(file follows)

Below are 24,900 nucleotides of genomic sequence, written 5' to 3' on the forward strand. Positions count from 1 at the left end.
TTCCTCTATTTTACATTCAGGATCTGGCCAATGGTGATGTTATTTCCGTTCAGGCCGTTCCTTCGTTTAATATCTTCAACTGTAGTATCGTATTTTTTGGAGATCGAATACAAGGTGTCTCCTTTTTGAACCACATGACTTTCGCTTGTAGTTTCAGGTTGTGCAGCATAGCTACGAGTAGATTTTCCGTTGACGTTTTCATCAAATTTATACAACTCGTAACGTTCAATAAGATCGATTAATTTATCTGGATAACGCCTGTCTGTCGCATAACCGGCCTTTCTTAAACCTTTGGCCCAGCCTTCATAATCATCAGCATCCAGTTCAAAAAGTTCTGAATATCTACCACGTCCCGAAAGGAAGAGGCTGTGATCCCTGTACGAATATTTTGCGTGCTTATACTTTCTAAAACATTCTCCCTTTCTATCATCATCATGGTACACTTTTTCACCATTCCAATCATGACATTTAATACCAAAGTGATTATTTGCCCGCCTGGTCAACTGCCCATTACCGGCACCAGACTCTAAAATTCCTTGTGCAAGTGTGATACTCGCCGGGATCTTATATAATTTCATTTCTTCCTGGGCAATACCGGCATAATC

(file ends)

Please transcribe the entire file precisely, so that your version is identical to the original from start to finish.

Below are 24,900 nucleotides of genomic sequence, written 5' to 3' on the forward strand. Positions count from 1 at the left end.
TTCCTCTATTTTACATTCAGGATCTGGCCAATGGTGATGTTATTTCCGTTCAGGCCGTTCCTTCGTTTAATATCTTCAACTGTAGTATCGTATTTTTTGGAGATCGAATACAAGGTGTCTCCTTTTTGAACCACATGACTTTCGCTTGTAGTTTCAGGTTGTGCAGCATAGCTACGAGTAGATTTTCCGTTGACGTTTTCATCAAATTTATACAACTCGTAACGTTCAATAAGATCGATTAATTTATCTGGATAACGCCTGTCTGTCGCATAACCGGCCTTTCTTAAACCTTTGGCCCAGCCTTCATAATCATCAGCATCCAGTTCAAAAAGTTCTGAATATCTACCACGTCCCGAAAGGAAGAGGCTGTGATCCCTGTACGAATATTTTGCGTGCTTATACTTTCTAAAACATTCTCCCTTTCTATCATCATCATGGTACACTTTTTCACCATTCCAATCATGACATTTAATACCAAAGTGATTATTTGCCCGCCTGGTCAACTGCCCATTACCGGCACCAGACTCTAAAATTCCTTGTGCAAGTGTGATACTCGCCGGGATCTTATATAATTTCATTTCTTCCTGGGCAATACCGGCATAATC